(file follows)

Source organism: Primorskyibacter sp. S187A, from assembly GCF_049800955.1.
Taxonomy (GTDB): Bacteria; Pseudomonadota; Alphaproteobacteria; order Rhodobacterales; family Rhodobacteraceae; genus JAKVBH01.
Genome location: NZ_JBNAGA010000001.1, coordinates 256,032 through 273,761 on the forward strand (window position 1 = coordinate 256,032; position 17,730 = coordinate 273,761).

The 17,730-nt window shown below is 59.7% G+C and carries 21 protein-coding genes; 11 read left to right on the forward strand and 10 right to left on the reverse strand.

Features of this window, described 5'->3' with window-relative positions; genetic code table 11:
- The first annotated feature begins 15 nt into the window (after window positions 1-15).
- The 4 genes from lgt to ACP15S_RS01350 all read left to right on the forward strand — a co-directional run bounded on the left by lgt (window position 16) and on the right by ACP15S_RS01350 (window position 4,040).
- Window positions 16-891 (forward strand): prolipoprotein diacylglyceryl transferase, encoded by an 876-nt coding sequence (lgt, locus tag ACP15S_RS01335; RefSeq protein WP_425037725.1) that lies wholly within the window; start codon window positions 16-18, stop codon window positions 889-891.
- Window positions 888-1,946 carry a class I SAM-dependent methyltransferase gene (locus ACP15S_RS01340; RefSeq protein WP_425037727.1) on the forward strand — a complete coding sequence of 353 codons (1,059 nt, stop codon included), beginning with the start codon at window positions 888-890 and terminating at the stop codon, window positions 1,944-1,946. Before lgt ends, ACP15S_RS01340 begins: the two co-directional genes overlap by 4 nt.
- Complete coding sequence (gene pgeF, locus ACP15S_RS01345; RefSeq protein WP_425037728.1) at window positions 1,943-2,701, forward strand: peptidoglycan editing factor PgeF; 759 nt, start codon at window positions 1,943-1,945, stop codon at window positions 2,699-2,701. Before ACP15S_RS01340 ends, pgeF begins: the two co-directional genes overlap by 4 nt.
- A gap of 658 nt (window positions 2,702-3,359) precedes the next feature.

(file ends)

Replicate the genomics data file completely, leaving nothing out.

Source organism: Primorskyibacter sp. S187A, from assembly GCF_049800955.1.
Taxonomy (GTDB): Bacteria; Pseudomonadota; Alphaproteobacteria; order Rhodobacterales; family Rhodobacteraceae; genus JAKVBH01.
Genome location: NZ_JBNAGA010000001.1, coordinates 256,032 through 273,761 on the forward strand (window position 1 = coordinate 256,032; position 17,730 = coordinate 273,761).

The 17,730-nt window shown below is 59.7% G+C and carries 21 protein-coding genes; 11 read left to right on the forward strand and 10 right to left on the reverse strand.

Features of this window, described 5'->3' with window-relative positions; genetic code table 11:
- The first annotated feature begins 15 nt into the window (after window positions 1-15).
- The 4 genes from lgt to ACP15S_RS01350 all read left to right on the forward strand — a co-directional run bounded on the left by lgt (window position 16) and on the right by ACP15S_RS01350 (window position 4,040).
- Window positions 16-891 (forward strand): prolipoprotein diacylglyceryl transferase, encoded by an 876-nt coding sequence (lgt, locus tag ACP15S_RS01335; RefSeq protein WP_425037725.1) that lies wholly within the window; start codon window positions 16-18, stop codon window positions 889-891.
- Window positions 888-1,946 carry a class I SAM-dependent methyltransferase gene (locus ACP15S_RS01340; RefSeq protein WP_425037727.1) on the forward strand — a complete coding sequence of 353 codons (1,059 nt, stop codon included), beginning with the start codon at window positions 888-890 and terminating at the stop codon, window positions 1,944-1,946. Before lgt ends, ACP15S_RS01340 begins: the two co-directional genes overlap by 4 nt.
- Complete coding sequence (gene pgeF, locus ACP15S_RS01345; RefSeq protein WP_425037728.1) at window positions 1,943-2,701, forward strand: peptidoglycan editing factor PgeF; 759 nt, start codon at window positions 1,943-1,945, stop codon at window positions 2,699-2,701. Before ACP15S_RS01340 ends, pgeF begins: the two co-directional genes overlap by 4 nt.
- A gap of 658 nt (window positions 2,702-3,359) precedes the next feature.